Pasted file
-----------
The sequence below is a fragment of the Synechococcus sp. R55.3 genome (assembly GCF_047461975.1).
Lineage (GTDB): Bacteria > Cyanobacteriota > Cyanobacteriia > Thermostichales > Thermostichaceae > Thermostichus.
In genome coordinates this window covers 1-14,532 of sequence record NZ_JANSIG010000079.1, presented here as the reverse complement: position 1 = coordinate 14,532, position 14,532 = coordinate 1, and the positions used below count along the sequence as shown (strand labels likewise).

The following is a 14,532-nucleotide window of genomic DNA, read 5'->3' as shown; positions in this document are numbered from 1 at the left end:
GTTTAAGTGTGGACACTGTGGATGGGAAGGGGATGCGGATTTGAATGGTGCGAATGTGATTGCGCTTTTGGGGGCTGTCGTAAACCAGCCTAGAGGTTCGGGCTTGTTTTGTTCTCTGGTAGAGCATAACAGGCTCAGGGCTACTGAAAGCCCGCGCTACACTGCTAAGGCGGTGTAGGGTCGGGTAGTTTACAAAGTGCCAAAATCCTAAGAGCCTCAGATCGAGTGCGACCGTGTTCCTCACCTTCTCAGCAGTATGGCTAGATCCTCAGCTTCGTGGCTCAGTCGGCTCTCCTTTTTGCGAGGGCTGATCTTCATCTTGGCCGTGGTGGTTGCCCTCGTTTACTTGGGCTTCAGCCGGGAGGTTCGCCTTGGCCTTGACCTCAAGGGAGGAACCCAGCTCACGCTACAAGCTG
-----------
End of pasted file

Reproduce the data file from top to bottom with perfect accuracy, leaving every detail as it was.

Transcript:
The sequence below is a fragment of the Synechococcus sp. R55.3 genome (assembly GCF_047461975.1).
Lineage (GTDB): Bacteria > Cyanobacteriota > Cyanobacteriia > Thermostichales > Thermostichaceae > Thermostichus.
In genome coordinates this window covers 1-14,532 of sequence record NZ_JANSIG010000079.1, presented here as the reverse complement: position 1 = coordinate 14,532, position 14,532 = coordinate 1, and the positions used below count along the sequence as shown (strand labels likewise).

The following is a 14,532-nucleotide window of genomic DNA, read 5'->3' as shown; positions in this document are numbered from 1 at the left end:
GTTTAAGTGTGGACACTGTGGATGGGAAGGGGATGCGGATTTGAATGGTGCGAATGTGATTGCGCTTTTGGGGGCTGTCGTAAACCAGCCTAGAGGTTCGGGCTTGTTTTGTTCTCTGGTAGAGCATAACAGGCTCAGGGCTACTGAAAGCCCGCGCTACACTGCTAAGGCGGTGTAGGGTCGGGTAGTTTACAAAGTGCCAAAATCCTAAGAGCCTCAGATCGAGTGCGACCGTGTTCCTCACCTTCTCAGCAGTATGGCTAGATCCTCAGCTTCGTGGCTCAGTCGGCTCTCCTTTTTGCGAGGGCTGATCTTCATCTTGGCCGTGGTGGTTGCCCTCGTTTACTTGGGCTTCAGCCGGGAGGTTCGCCTTGGCCTTGACCTCAAGGGAGGAACCCAGCTCACGCTACAAGCTG